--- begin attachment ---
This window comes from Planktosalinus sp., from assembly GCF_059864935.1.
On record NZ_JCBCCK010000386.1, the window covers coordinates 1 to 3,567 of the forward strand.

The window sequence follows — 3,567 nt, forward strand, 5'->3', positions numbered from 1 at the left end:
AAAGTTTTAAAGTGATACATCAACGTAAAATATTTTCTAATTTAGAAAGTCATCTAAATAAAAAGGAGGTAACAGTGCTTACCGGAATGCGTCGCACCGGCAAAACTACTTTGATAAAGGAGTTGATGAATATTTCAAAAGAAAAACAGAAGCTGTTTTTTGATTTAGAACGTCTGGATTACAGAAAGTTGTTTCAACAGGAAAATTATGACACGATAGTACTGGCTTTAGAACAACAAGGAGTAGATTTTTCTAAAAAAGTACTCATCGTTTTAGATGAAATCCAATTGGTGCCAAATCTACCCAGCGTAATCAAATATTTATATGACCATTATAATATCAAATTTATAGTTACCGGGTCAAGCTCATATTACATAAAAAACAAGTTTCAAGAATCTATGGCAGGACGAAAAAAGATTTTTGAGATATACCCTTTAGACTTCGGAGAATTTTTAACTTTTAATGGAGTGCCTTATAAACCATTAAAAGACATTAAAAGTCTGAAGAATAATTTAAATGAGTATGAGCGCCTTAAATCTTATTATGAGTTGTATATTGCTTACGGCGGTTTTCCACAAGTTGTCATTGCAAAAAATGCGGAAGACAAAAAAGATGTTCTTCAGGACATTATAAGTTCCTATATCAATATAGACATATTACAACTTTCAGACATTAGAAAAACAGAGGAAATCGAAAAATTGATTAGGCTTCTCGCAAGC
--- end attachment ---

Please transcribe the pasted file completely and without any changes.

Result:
This window comes from Planktosalinus sp., from assembly GCF_059864935.1.
On record NZ_JCBCCK010000386.1, the window covers coordinates 1 to 3,567 of the forward strand.

The window sequence follows — 3,567 nt, forward strand, 5'->3', positions numbered from 1 at the left end:
AAAGTTTTAAAGTGATACATCAACGTAAAATATTTTCTAATTTAGAAAGTCATCTAAATAAAAAGGAGGTAACAGTGCTTACCGGAATGCGTCGCACCGGCAAAACTACTTTGATAAAGGAGTTGATGAATATTTCAAAAGAAAAACAGAAGCTGTTTTTTGATTTAGAACGTCTGGATTACAGAAAGTTGTTTCAACAGGAAAATTATGACACGATAGTACTGGCTTTAGAACAACAAGGAGTAGATTTTTCTAAAAAAGTACTCATCGTTTTAGATGAAATCCAATTGGTGCCAAATCTACCCAGCGTAATCAAATATTTATATGACCATTATAATATCAAATTTATAGTTACCGGGTCAAGCTCATATTACATAAAAAACAAGTTTCAAGAATCTATGGCAGGACGAAAAAAGATTTTTGAGATATACCCTTTAGACTTCGGAGAATTTTTAACTTTTAATGGAGTGCCTTATAAACCATTAAAAGACATTAAAAGTCTGAAGAATAATTTAAATGAGTATGAGCGCCTTAAATCTTATTATGAGTTGTATATTGCTTACGGCGGTTTTCCACAAGTTGTCATTGCAAAAAATGCGGAAGACAAAAAAGATGTTCTTCAGGACATTATAAGTTCCTATATCAATATAGACATATTACAACTTTCAGACATTAGAAAAACAGAGGAAATCGAAAAATTGATTAGGCTTCTCGCAAGC